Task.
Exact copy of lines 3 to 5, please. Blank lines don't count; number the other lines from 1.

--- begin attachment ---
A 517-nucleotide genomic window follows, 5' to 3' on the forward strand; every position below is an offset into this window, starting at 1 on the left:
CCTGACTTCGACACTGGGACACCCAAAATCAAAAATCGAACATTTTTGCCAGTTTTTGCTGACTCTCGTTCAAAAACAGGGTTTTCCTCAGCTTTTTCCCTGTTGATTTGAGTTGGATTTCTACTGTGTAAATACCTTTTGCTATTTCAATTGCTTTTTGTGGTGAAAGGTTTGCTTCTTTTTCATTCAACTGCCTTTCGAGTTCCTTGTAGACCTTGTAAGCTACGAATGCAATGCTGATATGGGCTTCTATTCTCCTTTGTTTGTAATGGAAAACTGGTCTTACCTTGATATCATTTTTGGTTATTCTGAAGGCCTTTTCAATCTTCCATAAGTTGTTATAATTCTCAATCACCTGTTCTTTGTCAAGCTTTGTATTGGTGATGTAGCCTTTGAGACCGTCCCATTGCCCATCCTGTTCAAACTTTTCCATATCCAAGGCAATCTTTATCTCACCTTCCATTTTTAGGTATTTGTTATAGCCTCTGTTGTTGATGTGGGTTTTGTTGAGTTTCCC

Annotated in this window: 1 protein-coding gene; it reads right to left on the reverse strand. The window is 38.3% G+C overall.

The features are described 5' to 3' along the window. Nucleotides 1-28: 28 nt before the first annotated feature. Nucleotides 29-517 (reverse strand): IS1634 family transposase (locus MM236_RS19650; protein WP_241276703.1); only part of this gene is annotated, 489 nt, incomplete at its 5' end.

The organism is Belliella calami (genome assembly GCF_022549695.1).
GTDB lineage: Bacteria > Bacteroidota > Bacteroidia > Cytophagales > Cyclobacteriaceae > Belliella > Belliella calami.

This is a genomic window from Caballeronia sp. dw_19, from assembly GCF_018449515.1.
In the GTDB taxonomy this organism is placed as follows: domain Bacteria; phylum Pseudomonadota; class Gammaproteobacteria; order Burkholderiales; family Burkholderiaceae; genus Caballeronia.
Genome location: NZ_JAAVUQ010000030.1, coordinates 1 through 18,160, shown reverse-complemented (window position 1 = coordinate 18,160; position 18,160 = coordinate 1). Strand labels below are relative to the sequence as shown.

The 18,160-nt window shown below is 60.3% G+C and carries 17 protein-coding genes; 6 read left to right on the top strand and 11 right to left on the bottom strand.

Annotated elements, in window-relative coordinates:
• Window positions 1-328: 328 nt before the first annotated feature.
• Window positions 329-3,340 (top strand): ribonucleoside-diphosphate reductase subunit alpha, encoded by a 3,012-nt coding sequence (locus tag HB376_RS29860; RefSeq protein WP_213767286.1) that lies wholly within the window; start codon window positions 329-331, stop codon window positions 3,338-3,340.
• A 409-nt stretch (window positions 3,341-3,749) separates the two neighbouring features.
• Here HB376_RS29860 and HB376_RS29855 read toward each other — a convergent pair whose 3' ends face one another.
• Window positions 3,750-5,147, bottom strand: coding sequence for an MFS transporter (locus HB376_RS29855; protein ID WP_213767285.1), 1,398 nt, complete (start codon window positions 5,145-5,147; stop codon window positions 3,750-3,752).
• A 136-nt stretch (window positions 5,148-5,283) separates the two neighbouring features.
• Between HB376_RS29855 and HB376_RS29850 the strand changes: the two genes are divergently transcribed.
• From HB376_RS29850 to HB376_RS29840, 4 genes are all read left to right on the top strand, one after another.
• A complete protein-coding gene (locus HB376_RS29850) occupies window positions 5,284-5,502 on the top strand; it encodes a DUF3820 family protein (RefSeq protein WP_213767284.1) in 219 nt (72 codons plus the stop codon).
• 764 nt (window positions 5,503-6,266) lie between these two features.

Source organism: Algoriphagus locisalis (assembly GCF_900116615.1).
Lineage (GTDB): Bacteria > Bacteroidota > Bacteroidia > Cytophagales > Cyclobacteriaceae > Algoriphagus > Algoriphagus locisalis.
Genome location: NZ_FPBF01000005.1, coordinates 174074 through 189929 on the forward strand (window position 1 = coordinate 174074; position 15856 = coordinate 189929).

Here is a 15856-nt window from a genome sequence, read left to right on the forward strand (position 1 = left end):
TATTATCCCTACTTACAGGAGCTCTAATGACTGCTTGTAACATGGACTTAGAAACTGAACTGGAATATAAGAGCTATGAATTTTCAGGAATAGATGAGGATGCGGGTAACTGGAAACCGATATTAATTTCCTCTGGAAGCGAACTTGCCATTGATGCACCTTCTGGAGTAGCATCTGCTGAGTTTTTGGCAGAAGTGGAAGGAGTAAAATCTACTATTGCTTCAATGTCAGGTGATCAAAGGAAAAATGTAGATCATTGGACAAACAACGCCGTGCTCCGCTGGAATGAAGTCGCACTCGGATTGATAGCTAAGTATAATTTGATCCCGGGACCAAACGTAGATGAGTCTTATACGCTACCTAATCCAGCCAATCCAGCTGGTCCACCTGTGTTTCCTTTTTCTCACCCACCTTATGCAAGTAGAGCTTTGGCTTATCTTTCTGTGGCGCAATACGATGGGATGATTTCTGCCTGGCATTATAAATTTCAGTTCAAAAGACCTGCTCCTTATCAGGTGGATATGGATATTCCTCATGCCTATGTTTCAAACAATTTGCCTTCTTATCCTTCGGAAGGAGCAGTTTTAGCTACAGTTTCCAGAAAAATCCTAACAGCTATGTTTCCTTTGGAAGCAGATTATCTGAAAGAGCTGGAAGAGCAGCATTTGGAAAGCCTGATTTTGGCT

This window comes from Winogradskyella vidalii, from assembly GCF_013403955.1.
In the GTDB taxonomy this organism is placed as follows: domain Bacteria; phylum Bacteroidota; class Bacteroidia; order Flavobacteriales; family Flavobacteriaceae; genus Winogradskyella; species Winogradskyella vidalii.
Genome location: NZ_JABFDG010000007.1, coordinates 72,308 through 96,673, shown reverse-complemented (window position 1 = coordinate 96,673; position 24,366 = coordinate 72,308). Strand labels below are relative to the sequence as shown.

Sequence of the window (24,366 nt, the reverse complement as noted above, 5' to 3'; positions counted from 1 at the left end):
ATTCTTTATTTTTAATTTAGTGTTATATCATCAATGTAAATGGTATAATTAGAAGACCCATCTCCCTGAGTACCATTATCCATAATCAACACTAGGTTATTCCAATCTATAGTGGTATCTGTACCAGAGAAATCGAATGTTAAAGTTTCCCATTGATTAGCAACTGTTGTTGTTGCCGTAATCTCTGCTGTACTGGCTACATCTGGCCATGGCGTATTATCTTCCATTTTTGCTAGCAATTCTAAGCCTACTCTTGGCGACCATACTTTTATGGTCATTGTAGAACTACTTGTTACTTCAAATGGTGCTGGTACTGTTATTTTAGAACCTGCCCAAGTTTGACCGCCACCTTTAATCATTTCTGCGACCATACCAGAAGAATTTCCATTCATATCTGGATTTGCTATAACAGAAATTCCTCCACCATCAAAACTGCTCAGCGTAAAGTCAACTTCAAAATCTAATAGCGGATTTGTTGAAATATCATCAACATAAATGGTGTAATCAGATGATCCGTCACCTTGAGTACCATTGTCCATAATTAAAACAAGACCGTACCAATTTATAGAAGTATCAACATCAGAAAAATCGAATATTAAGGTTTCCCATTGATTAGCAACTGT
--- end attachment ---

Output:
Annotated in this window: 1 protein-coding gene; it reads right to left on the reverse strand. The window is 38.3% G+C overall.

The features are described 5' to 3' along the window. Nucleotides 1-28: 28 nt before the first annotated feature. Nucleotides 29-517 (reverse strand): IS1634 family transposase (locus MM236_RS19650; protein WP_241276703.1); only part of this gene is annotated, 489 nt, incomplete at its 5' end.

The organism is Belliella calami (genome assembly GCF_022549695.1).